Community orchard to 'put nature on the doorstep' of housing
- Credit: Linden Homes Eastern
A housebuilder has planted a community orchard at the site of a 143-home development in Stowupland - providing free food for households to pick and eat.
Linden Homes has funded the project, which includes 48 apple, pear, plum, and cherry trees at Oak Farm Meadow.
Bat and bird boxes, as well as a 'hedgehog highway' are amongst the other features of the development.
The housing project is providing 143 new homes, 50 of which are affordable properties.
General manager at Giles Landscapes, which planted the trees, Richard Harmer, said: “We have planted 21 different species of apple, pear, plum and cherry trees at the site. A team of three planted 48 trees which are all about two metres tall.
“These trees have been set apart so that a wildflower meadow can be seeded in the spaces. This will create a very aesthetically pleasing public open space and one that will provide a wider habitat where bees and other pollinators and insects can thrive. In the autumn, fallen fruit will provide foods for the birds and other foraging wildlife such as badgers.”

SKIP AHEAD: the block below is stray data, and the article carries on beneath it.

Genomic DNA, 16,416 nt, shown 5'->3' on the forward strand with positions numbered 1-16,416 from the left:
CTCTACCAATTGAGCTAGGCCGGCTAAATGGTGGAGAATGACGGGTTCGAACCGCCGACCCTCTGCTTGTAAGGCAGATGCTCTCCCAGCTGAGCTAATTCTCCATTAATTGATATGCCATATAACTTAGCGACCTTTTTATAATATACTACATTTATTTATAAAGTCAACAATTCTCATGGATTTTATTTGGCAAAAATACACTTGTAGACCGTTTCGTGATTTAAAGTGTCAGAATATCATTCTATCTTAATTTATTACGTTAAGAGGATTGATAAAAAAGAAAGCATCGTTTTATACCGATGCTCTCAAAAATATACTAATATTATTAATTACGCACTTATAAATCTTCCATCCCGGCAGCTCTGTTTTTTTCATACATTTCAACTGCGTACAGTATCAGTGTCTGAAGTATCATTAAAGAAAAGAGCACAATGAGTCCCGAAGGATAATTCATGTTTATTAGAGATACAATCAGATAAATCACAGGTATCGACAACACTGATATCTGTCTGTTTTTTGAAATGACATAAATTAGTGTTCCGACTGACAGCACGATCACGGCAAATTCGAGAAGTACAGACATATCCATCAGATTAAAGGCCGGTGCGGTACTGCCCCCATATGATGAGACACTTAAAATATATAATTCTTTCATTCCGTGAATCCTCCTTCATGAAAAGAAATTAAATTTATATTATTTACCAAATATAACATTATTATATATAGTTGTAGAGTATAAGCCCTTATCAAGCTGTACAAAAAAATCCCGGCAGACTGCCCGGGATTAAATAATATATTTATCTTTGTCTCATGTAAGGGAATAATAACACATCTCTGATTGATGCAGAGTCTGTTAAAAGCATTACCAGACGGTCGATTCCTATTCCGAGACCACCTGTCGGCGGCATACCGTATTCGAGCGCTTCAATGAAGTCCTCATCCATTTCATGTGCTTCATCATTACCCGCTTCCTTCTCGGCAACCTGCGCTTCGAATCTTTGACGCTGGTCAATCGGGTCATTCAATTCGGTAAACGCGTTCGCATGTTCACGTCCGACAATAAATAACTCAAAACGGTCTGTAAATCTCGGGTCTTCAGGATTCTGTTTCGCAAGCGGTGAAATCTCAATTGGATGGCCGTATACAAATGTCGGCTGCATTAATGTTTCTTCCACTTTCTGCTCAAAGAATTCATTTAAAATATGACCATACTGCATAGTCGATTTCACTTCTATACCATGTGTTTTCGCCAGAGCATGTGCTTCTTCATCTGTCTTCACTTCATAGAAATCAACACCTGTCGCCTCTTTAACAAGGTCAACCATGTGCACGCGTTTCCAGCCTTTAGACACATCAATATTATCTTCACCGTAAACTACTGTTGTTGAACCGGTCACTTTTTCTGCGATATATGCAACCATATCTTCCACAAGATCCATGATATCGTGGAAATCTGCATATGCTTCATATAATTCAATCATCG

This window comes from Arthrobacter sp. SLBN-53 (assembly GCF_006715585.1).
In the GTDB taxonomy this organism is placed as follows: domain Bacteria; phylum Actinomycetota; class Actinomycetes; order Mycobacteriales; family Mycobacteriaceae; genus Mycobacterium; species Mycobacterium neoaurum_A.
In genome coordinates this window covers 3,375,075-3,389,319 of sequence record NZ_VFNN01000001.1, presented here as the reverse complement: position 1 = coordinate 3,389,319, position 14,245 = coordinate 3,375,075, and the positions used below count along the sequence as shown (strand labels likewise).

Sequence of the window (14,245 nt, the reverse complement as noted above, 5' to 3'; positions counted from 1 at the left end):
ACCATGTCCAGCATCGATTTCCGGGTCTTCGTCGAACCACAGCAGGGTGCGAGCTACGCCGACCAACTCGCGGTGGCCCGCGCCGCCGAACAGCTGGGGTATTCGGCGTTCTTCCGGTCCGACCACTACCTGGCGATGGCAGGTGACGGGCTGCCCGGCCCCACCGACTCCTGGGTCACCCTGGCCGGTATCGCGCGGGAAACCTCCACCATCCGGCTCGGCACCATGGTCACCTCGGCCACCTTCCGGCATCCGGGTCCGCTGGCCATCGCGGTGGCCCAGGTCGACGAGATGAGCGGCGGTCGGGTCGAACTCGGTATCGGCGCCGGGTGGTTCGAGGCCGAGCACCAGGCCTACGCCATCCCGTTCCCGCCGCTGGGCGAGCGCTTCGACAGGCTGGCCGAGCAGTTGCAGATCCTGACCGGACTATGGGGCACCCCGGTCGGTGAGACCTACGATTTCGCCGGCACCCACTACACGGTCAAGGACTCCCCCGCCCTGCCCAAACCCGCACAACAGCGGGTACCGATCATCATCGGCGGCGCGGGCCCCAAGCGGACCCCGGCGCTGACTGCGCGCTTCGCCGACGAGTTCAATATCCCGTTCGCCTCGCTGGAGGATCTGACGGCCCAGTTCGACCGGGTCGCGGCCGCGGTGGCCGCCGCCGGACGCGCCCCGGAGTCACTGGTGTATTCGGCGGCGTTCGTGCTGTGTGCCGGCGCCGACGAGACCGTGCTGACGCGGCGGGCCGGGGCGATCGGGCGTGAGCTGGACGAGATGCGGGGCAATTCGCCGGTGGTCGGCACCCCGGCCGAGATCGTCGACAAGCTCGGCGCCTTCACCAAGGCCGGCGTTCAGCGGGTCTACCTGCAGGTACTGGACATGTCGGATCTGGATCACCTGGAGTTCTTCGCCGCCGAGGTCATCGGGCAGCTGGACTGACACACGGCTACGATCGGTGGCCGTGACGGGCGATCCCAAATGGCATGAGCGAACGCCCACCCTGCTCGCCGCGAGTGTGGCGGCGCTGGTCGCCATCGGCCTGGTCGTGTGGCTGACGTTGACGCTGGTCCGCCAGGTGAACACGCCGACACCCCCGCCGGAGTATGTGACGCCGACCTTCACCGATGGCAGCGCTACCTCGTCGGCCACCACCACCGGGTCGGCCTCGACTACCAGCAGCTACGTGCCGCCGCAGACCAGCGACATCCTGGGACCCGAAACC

Marketing director of Linden Homes Eastern, Jason Colmer, said: “It is always very pleasing to see new trees being planted at a development. The creation of the orchard is testament to our commitment to put local ecology at the forefront of our plans at Oak Farm Meadow.
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“The orchard is part of our plan to shape a truly ground-breaking biodiverse environment on this development, where 40 per cent of the site is set aside for public open spaces. These trees will soon grow tall and will provide a soft, natural aspect to the southern part of the development.
“Getting back to nature came out as an important issue when people reassessed their requirements for a new house after being cooped up inside for long periods of time due to the restrictions imposed by the coronavirus pandemic. This community orchard will put nature on the doorstep for these residents.
“We are told that, within a couple of years, the trees should bear fruit which the residents will be free to pick and eat. This will be great for parents who will not only be able to enjoy the fruit from the trees but can teach their children where their apples, pears, plums and cherries come from.”